High-density housing has long been touted as a solution for preserving green space while allowing cities to expand.
But what if the high-rise itself were the green space? That seems to be the idea behind Bosco Verticale (Vertical Forest) by Boeri Studio, a project designed to contribute to the regeneration of the environment and urban biodiversity without expanding the city's physical footprint.
According to Greenlaunches, the two residential Vertical Forest towers planned for Milan, Italy, stand 110 and 76 meters (360 and 249 feet) respectively and will be home to more than 900 trees, as well as shrubs and floral plants.
Comprising 10,000 square meters (32,000 square feet) of green area, these "twin towers" will help to produce humidity, absorb greenhouse gases and dust particles, and produce oxygen for the city. The project is currently in the final working plan phase, and will be constructed at a cost of $87.5 million.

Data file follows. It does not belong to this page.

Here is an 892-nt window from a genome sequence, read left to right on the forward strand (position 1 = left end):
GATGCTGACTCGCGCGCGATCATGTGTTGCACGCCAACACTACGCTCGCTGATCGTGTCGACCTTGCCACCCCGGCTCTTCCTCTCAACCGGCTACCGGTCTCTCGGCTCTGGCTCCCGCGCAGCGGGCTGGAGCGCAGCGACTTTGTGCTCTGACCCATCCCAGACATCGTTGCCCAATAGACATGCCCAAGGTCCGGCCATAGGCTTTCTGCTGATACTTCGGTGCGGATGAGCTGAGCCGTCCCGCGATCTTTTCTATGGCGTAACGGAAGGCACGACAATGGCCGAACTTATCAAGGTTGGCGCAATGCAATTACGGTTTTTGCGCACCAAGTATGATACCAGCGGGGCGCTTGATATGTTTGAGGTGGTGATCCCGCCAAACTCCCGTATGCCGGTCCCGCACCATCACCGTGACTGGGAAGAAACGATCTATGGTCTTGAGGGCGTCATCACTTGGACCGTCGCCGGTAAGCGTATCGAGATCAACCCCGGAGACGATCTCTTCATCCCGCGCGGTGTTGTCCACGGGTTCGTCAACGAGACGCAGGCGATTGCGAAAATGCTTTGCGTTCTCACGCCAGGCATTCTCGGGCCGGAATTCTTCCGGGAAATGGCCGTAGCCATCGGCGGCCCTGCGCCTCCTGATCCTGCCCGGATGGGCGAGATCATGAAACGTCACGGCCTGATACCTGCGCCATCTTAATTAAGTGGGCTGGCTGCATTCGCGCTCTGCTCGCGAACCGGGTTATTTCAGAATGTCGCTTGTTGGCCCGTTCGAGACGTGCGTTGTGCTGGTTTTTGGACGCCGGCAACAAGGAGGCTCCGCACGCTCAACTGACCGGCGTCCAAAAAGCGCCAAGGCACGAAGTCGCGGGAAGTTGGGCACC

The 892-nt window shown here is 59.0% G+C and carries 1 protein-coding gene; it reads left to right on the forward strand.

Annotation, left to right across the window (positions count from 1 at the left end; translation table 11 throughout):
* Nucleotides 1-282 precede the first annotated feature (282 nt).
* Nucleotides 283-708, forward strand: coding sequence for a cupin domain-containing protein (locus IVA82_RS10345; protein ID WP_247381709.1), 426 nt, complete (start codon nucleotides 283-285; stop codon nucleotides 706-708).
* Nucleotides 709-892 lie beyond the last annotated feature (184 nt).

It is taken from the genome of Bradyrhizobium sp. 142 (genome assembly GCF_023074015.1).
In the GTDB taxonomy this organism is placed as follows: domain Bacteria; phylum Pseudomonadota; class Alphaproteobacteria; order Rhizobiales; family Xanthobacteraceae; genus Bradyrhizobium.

All those plants will be irrigated, largely, using the building's filtered and reused greywater. Additionally, wind power and photovoltaic solar energy systems will help to increase the self-sufficiency of these two towers, while the plants will help to regulate temperatures within the building, reducing demands on the building's heating and cooling systems.
The plan is for the management and maintenance of the Vertical Forest's vegetation to be entrusted to an agency with an office housed within the towers that will be open to the public, no doubt serving as a clearing house for information on these iconic green buildings. The developer is Hines Italia.